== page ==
First Dog Bo Steals the Show at First Lady’s Christmas Reading [Video]

First Lady was reading the holiday classic “‘Twas The Night Before Christmas” to kids at Children’s National Medical Center when the Obama family dog, Bo, stole the show.

First Lady Michelle Obama is typically the star of events she attends. But things changed when she read Twas The Night Before Christmas at a Washington area children’s hospital.

According to the official White House Blog, “paying a visit to the young patients at the Children’s National Medical Center is a holiday tradition that dates back to the 1950s, when Bess Truman was First Lady.”

As Mrs Obama set to reading the tale to the children, Bo, the Obama family dog jumped right up on his mother’s lap.

The First Dog seemed quite comfy as well, as he didn’t move during the seven minute session.

Bo is larger than the previous First Dog, Barney, who was a small Scottish terrier, while Portuguese Water Dogs can weigh up to 55 pounds.

However, that didn’t seem difficult as she went on playing with children and even jokingly held the book out so that the 4-year-old pup could ‘read’ along.

“This is exactly what he does at home,” said the First Lady. “He tries to beat Malia and Sasha to my lap.”

Though Michelle Obama visited the Children’s National Medical Center ten days ago, the video was released on Christmas Eve, as it keeps with the theme of the story.

The Obama family dog is a part of many of the White House traditions during the holidays, as he served as a sort of ‘Waldo’ figure throughout the decorations, with mini figurines in his likeness scattered throughout the many displays and 54 live trees, explains The Daily Mail.

The First Lady revealed that they used Bo because it was an easy theme for young visitors to catch on to during their tours and they can be given the task of spotting the dog in each of the rooms.

The First dog also continued the tradition- started by President Bush’s pet Barney- to be featured in a video tour of the decorations throughout the White House that is layer posted on YouTube for those who had no opportunity to watch the decorations.

This is not the first time when the holiday spotlight turned to Bo, as he has been the sole subject of each of the first family’s Christmas cards since Barack took office in 2009.

By the way, Barack and Michelle Obama has already wished everyone a Merry Christmas and Happy Holidays, and thanked our brave troops and their families for their service.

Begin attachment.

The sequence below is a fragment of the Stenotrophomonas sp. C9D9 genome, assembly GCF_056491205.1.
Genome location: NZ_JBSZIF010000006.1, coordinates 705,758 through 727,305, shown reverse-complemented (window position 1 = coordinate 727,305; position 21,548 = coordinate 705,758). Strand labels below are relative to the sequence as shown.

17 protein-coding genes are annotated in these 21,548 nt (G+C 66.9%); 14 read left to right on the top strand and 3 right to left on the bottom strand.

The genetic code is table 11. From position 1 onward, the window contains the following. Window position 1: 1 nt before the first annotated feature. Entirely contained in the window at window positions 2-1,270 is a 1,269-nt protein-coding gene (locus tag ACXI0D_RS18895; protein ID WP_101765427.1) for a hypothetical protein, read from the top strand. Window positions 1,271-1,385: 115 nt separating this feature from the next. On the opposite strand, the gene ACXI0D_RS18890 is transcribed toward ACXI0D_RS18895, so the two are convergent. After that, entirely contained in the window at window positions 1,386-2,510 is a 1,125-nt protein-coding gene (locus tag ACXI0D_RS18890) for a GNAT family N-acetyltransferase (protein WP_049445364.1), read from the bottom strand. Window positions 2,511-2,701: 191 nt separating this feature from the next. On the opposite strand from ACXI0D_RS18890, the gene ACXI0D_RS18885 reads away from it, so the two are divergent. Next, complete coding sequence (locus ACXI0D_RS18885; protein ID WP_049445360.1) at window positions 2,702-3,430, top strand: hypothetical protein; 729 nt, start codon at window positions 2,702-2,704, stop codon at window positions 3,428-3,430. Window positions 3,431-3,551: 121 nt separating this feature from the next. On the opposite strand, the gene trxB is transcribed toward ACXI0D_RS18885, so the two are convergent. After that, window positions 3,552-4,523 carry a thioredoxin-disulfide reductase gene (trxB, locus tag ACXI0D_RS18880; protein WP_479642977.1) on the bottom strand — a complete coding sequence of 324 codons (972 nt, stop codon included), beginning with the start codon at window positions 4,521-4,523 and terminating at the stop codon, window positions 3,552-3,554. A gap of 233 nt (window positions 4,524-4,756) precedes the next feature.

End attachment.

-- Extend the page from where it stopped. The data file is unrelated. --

“This month, more than 90,000 people have come through the White House to see the holiday decorations,” Michelle Obama said in the weekly radio and Internet address.

“And our theme for this year’s holiday season was ‘Joy to All’ — a reminder to appreciate the many joys of the holidays: the joy of giving, the joy of service, and, of course, the joy of homecomings. … That’s what makes this season so special — getting to spend time with the people we love most.”

President Obama said in his speech: “All across America, military families are reuniting. So this week let’s give thanks for our veterans and their families. And let’s say a prayer for all our troops – especially those in Afghanistan – who are spending this holiday overseas, risking their lives to defend the freedoms we hold dear.”

“And this year,” he said, “that’s especially true for some of our military families. For my family and millions of Americans, it’s a time to celebrate the birth of Christ, to reflect on His life and learn from His example,” the President said. “Every year, we commit to love one another.”

“To give of ourselves. To be our brother’s keeper. To be our sister’s keeper. But those ideas are not just part of our faith. They’re part of all faiths. And they unite us as Americans.”

The President and First Lady also had words of support for the victims of the shootings in Newtown, Connecticut and the ravages of Superstorm Sandy.

Share This article

We welcome comments that advance the story directly or with relevant tangential information. We try to block comments that use offensive language, all capital letters or appear to be spam, and we review comments frequently to ensure they meet our standards. If you see a comment that you believe is irrelevant or inappropriate, you can flag it to our editors by using the report abuse links. Views expressed in the comments do not represent those of Coinspeaker Ltd.